Two years ago I had finished my drawer novel and Brave in Heart and had started writing Special Interests. I’d been telling stories in my head since forever, but I’d only been writing them down for about a year. But it turned out putting my ideas on paper was both harder and funner than my vague imaginings. And indeed I had realized I wanted to try and publish. So I decided to find a critique partner to help me become better at the writing part.
The process is sort of like online dating. You craft a profile, stress about it, and delete everything you’ve written. Then you rewrite the notice without the puns and close your eyes as you post it on different writer’s message boards and listservs. When you finally hear back from someone and parse her profile, you exchange chapters. You send notes, read the feedback, and ask yourself if you want to spend months reading this person’s work.
During the weeks I searched for a CP, I read a lot of good chapters and met several interesting people. But the only one I made it to the second-date stage with was Genevieve Turner. And her first book came out today.
I can’t be objective about this book; let the record show that I’m admitting that up front. I’ve read it many times and it’s a palimpsest for me. When I read Summer Chaparral, I see the book it was and the book it’s become and I filter it through Gen’s and my now long-standing partnership and friendship.
But let me tell you why I wanted to keep reading it during our “first date” and why I think you should too.
Summer Chaparral is a Romeo and Juliet tale about an American cowboy named Jace–seriously, the name gives me shivers–and Catarina, the eldest daughter of a Californio family. I’m a heroine-centric reader and Catarina was the hook for me. The closest cognate to her is Scarlett O’Hara, but I hesitate to say this because Gone With the Wind makes me stabby (I talked about that novel at some length here). She’s not beautiful and kind and self-effacing and delusional about her charms as some romance heroines are. She’s pretty and she’s knows it–but it hasn’t made her happy at all. She wants things. Little, normal things in her world, a home of her own and a family and a small measure of domestic power, but she hasn’t achieved them.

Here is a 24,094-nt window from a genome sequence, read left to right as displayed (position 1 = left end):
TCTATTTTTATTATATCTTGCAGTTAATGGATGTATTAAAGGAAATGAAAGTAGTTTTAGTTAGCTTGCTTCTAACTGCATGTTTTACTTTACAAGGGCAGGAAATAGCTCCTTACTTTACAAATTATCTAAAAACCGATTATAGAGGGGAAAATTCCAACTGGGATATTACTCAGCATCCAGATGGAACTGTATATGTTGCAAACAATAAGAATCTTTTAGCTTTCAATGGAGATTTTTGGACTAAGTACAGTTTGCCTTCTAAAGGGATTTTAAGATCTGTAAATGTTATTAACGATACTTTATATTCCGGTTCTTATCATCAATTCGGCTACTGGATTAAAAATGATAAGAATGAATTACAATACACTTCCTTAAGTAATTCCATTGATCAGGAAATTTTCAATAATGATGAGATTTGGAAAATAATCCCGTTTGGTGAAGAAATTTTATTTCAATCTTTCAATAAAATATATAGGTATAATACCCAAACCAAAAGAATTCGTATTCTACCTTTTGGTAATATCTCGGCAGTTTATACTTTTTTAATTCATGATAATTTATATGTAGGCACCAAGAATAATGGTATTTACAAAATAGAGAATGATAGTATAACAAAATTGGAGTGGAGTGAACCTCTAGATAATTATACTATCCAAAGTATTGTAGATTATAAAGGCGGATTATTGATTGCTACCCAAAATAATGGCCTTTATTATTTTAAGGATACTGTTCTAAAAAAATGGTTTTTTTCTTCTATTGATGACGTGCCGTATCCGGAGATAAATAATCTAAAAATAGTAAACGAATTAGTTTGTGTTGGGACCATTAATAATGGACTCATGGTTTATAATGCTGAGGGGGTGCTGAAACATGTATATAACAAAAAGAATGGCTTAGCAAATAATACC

Jace wants things too. Like Catarina, the things he wants are small: his own ranch, a life that’s measured on his own (vs. his family’s) terms. And this beautiful, intriguing woman can help him get them. It all seems easy enough, but quite unbeknownst to them (except maybe not at all unbeknownst), they’re playing roles in old family and cultural dramas.
It’s a shot-gun marriage story, in which desire isn’t convenient and doesn’t solve the problems. But what happens after the marriage, and how this one couple must solve personal and sociocultural hurts, is what’s really fascinating.
It’s a story that’s deeply inflected by setting. Beyond Catarina, I wanted to keep reading because Gen is a beautiful writer of place. Her descriptions of the town of Cabrillo are breathtakingly specific and lovely. So between the vain but vulnerable heroine and the nature writing, I signed up for more. I’m really glad I did.
Again, this isn’t a review. I cannot fairly or objectively review this book and I want to support the Blogger Blackout. (Look at me, contradicting myself like a boss.) But, all that being said, if you like “unusual” historicals or spicy historical romance or Western romance or just plain old good books, I think you should check it out on Goodreads or Gen’s website or you can buy it Amazon, B&N, iBooks, Kobo, and All Romance.